Gobble gobble hey! Newfoundland turkey shoppers cry fowl over shortage

·2 min read
For a few days in St. John's, finding a turkey wasn't easy.  (Jeremy Eaton/CBC - image credit)
For a few days in St. John's, finding a turkey wasn't easy. (Jeremy Eaton/CBC - image credit)

With a city full of supermarkets it's hard to swallow the idea St. John's could be facing a turkey shortage, but that's exactly what's happening.

Everyone was gobbling up every turkey in sight weeks before Thanksgiving, said Greg Gill, marketing vice-president of Coleman's grocery stores.

"It's a real thing," he said. "Families are looking for turkey, so sometimes it's a challenge to get supply. "

Gill said this year has been a challenging year due to the COVID-19 pandemic and an increase in the cost of turkey feed.

Still, Gill said the Newfoundland-owned and operated grocer will have enough turkeys at its 13 Newfoundland stores.

"We have ample supply," he said. "I think if families are looking to cook a turkey for Thanksgiving dinner they should be OK."

Jeremy Eaton/CBC
Jeremy Eaton/CBC

But it's not just Coleman's. In an email, a Sobeys spokesperson said the chain saw an increase in frozen turkey sales last week but that has replenished its supply to meet the demand of shoppers.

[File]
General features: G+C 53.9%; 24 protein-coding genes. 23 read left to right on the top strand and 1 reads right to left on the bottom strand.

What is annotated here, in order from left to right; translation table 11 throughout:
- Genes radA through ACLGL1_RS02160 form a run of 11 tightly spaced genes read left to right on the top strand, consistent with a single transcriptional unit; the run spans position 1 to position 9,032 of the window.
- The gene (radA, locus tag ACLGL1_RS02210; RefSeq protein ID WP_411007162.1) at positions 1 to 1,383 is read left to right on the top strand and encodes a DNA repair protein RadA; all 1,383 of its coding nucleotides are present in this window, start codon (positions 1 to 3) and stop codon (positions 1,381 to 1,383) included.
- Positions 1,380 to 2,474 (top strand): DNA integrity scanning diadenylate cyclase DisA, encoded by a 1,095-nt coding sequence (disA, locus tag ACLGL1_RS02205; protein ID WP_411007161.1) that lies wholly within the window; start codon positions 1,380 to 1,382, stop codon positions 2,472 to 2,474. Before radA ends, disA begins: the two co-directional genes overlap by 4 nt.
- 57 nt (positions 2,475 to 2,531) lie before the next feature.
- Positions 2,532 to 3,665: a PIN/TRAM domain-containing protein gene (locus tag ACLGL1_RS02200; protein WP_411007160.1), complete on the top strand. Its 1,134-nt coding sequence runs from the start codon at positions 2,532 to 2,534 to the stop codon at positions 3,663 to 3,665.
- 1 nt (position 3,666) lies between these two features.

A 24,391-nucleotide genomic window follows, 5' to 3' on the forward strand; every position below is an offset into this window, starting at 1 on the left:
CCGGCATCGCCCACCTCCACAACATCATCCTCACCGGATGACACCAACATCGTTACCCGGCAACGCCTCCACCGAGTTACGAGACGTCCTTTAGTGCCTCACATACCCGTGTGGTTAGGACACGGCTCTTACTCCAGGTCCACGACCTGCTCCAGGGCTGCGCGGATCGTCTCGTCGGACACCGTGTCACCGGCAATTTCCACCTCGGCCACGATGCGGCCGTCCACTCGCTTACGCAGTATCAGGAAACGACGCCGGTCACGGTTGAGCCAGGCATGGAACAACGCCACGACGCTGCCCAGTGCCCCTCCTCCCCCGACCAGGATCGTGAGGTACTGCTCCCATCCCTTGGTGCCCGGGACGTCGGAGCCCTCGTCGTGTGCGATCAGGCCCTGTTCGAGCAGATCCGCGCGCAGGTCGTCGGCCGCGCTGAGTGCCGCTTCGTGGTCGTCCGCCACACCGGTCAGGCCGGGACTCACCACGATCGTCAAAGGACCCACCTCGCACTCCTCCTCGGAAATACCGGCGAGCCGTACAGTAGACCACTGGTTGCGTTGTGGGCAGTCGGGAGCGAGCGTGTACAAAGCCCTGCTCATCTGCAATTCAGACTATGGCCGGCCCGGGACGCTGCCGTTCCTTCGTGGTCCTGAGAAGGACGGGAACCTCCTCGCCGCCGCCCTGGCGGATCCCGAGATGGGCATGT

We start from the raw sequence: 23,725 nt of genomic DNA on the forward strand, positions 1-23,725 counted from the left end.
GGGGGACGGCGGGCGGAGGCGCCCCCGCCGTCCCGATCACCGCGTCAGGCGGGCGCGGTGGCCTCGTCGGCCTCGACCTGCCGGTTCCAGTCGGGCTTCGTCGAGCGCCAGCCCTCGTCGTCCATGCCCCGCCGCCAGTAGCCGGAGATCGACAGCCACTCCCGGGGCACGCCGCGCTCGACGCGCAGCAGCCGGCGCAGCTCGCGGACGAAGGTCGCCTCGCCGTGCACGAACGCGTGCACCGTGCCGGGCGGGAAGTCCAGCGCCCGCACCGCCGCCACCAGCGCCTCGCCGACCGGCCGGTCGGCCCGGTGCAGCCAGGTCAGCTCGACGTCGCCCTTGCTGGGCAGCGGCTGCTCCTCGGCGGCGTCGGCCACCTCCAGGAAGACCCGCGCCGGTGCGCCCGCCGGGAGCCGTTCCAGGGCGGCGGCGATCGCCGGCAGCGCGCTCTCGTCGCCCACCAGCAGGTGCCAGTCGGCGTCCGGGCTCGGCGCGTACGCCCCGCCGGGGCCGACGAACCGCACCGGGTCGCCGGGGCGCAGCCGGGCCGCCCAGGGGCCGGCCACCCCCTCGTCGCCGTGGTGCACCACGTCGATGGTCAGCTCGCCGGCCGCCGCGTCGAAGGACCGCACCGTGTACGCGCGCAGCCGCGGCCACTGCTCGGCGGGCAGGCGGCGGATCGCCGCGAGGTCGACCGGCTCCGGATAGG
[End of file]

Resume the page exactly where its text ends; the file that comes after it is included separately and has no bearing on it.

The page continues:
The shortage is apparently a problem in Newfoundland and Labrador, though.

"We haven't noticed anything like that to the same degree in any other part of the country," said Darren Ference, vice-chair of the Turkey Farmers of Canada.

The organization plans nearly a year in advance to make sure there are enough turkeys to fill shopping carts on Thanksgiving and Christmas, but it did notice a bit of lull in supply last month.

"[Our inventories] were lower on Sept. 1 but there will be growth and there will be fresh product coming in the time period prior to Thanksgiving," Ference said.

Jeremy Eaton/CBC
Jeremy Eaton/CBC

So what sparked the turkey-buying frenzy in Newfoundland? Social media sites had posts about people walking out of stores with carts filled with six to eight turkeys, far more than a family could possibly eat.

"What we don't want to have is the type of panic-buying that we've seen throughout the pandemic for other items like toilet tissue," Gill said.

Throughout St. John's, turkeys could barely make it to the coolers on grocery stores before people flocked to get their hands on them. For days people were seen lining up outside grocery stores before they opened.

Jeremy Eaton/CBC
Jeremy Eaton/CBC

That prompted some grocery stores to limit the number of turkeys a shopper could take home to one or two per person.

Coleman's is taking a wait and see approach, said Gill.

"What we're really trying to accomplish is to make sure that anybody wants to buy a turkey for their family gathering that we have one for them."

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